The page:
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FIGURE 181.22  Top, Fundus photograph of the macula in congenital retinoschisis shows a fine radiating fold from the fovea, which is more distinct in a monochromatic photograph (bottom).



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FIGURE 181.23  Fundus photograph of the posterior pole of congenital retinoschisis shows a huge, blister-like retinal elevation reaching the major vascular arcade.



Ophthalmoscopically visible peripheral retinoschisis is reported to occur in 71[41]-85%.[34] The most characteristic lesion outside of the macula is the ballooning elevation of the inner layer with a large oval hole or holes, usually in the lower fundus (Fig. 181.24). Occasionally, two separate areas of ballooning retinoschisis are observed in one eye.[34] Unlike acquired retinoschisis, which always originates from the ora serrata, the anterior border of congenital retinoschisis seldom extends to the ora serrata, and the posterior border of the congenital retinoschisis is usually convex.[34] Furthermore, in congenital retinoschisis, the inner layer breaks are larger and encountered more frequently than are the outer layer breaks, in contrast with acquired retinoschisis in which the opposite is true. This difference probably exists because the splitting occurs in the nerve fiber layers, the superficial layers of the retina in congenital retinoschisis,[31] as compared with acquired retinoschisis in which the splitting happens in the deeper retinal layer of the outer plexiform[8] or the inner nuclear[9] layers.

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FIGURE 181.24  Fundus drawing of congenital retinoschisis with large inner layer breaks.



The retinal blood vessels usually run in the inner layer or occasionally bridge the inner and outer layers. Sheathing of retinal vessels is seen in the area of retinoschisis.[34] In some cases, the inner layer is so elevated that it can be seen behind the lens on slit-lamp examination (Fig. 181.25). The inner layer holes can become quite large, almost as large as the retinoschisis itself, and the retinal vessels and the attached flimsy retinal tissue bridge these holes. In some cases, the inner layer is missing and the retinal vessels may float free in the vitreous cavity, a condition Mann and Macrae called a congenital vascular veil.[43] Retinal neovascularization may be seen on the surface of the inner layer schisis[34] as well as on the optic disk.[44] The neovascularization is also seen on the retina outside of the retinoschisis.[34] This neovascularization may lead to fibrous proliferation and traction retinal detachment, as in proliferative diabetic retinopathy, discussed later in this chapter. White, fie dendritic figures, probably of vascular origin, are often seen in the peripheral fundus, in which the inner layer is not highly elevated.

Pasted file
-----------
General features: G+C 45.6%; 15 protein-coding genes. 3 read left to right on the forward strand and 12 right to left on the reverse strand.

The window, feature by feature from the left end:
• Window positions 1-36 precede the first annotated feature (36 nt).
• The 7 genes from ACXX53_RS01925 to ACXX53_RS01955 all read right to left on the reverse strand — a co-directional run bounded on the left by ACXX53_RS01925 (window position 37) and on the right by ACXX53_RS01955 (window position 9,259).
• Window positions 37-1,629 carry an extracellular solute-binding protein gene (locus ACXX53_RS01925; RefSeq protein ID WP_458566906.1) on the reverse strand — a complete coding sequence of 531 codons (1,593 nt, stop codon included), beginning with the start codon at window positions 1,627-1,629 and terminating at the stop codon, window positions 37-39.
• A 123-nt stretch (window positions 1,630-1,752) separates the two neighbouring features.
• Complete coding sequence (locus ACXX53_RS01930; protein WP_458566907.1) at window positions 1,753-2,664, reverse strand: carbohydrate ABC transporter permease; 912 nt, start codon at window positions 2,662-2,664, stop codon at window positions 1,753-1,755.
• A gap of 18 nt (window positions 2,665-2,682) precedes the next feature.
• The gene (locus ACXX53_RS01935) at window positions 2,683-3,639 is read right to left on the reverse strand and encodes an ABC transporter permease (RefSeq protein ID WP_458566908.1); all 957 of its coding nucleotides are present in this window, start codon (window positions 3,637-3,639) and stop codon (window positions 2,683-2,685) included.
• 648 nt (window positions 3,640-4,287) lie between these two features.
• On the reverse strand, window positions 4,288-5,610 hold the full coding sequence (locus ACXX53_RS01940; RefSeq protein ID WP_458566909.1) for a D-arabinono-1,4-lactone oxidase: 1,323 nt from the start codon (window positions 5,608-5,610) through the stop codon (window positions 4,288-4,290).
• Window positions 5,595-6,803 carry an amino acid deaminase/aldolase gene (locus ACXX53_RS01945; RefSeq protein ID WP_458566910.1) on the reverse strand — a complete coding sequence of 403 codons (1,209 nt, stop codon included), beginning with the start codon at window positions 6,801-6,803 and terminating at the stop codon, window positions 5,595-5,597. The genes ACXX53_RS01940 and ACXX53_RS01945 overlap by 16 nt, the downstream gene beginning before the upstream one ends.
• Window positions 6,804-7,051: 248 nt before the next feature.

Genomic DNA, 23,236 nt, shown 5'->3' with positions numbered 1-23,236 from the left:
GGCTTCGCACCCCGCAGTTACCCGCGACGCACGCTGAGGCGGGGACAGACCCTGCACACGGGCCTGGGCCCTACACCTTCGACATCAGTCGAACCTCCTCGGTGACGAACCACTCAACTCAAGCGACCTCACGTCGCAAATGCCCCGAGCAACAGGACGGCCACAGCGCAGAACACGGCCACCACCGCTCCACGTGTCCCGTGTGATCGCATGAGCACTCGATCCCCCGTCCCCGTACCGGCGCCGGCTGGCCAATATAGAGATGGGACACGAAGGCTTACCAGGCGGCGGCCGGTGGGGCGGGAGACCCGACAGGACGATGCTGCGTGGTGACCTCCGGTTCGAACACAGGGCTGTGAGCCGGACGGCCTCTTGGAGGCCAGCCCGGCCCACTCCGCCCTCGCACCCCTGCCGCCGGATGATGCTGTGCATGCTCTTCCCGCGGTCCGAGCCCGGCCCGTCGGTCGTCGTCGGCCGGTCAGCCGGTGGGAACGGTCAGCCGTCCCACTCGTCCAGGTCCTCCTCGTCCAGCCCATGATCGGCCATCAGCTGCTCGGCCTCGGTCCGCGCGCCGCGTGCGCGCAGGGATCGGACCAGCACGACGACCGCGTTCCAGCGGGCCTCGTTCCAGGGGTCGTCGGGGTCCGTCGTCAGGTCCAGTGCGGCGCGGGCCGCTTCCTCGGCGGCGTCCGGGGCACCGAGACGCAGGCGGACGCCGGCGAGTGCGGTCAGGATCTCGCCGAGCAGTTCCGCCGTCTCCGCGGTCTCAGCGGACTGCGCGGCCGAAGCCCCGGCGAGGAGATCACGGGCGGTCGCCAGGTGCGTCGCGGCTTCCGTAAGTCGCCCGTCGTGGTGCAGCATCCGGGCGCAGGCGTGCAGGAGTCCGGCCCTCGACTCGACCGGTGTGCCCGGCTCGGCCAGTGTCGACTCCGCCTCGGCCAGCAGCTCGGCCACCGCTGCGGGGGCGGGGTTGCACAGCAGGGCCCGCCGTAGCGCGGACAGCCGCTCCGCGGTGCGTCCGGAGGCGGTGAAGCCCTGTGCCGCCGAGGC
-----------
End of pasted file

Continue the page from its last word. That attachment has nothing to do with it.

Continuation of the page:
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FIGURE 181.25  Photograph of congenital retinoschisis with a highly elevated inner layer visible behind the lens.



Retinoschisis in the periphery may be indistinct and may be detected as a very low elevation of the inner layer only by viewing the fundus tangentially with a binocular indirect ophthalmoscope with scleral depression. Ophthalmoscopy without scleral depression often fails to detect very shallow retinoschisis in the periphery. Multiple small white dots usually more easily seen in shallow acquired retinoschisis on scleral depression are also observed in low-grade congenital retinoschisis. These white dots, which have been referred to as snowflakes,[34] are pale in color, not chalky white, and difficult to see against the pale fundus in white patients. These dots are more densely distributed than the white dots seen in retinitis punctata albescens. Different from the snowflakes, the fundus albipunctatus-like lesions have been reported in two Japanese patients with congenital retinoschisis.[45] The retina that does not appear elevated outside of the macula may have a patch of shiny reflex, which somewhat resembles wet silk.[40, 46, 47] The reflex may not be uniform and may have some blotchy patterns. The reflex, which is more readily visible when viewed by scleral depression, appears to originate from the retinal surface or the vitreoretinal interface. de Jong and coworkers described the gold-yellow reflex that disappears on light exposure (Mizuo-Nakamura phenomenon) in congenital retinoschisis.[48] These authors hypothesized that this phenomenon was caused by excess extracellular potassium in the retina that resulted from the decreased ability of the retinal Müller cells to scavenge for potassium.[48] Beside the vascular veil, which is actually the inner layer of the retinoschisis, translucent membranes without vessels are often seen floating free in the vitreous cavity, a part of the membrane attached to the inner layer or to the retina outside of the retinoschisis. The membrane may attach to the optic nerve or the macula, causing pseudopapillitis, dragging the retinal vessels near the disk, or causing macular displacement.[34] Nasal dragging of the retina may also be seen.[49] Hemorrhage, which can be the first symptom within the retinoschisis cavity or vitreous, is relatively common, and therates of occurrence range from 4-40%.[34, 41, 50] Vitreous hemorrhage may be the initial sign of the disease. In the late stage of congenital retinoschisis, the entire inner layer is missing, and the retinal vessels are invisible. The outer layer degenerates, and multiple pigment clumps appear (Fig. 181.26). Male patients with pigmentation and no visible retinal vessels in the lower half of the fundus should be suspected of having congenital retinoschisis until it is proved otherwise.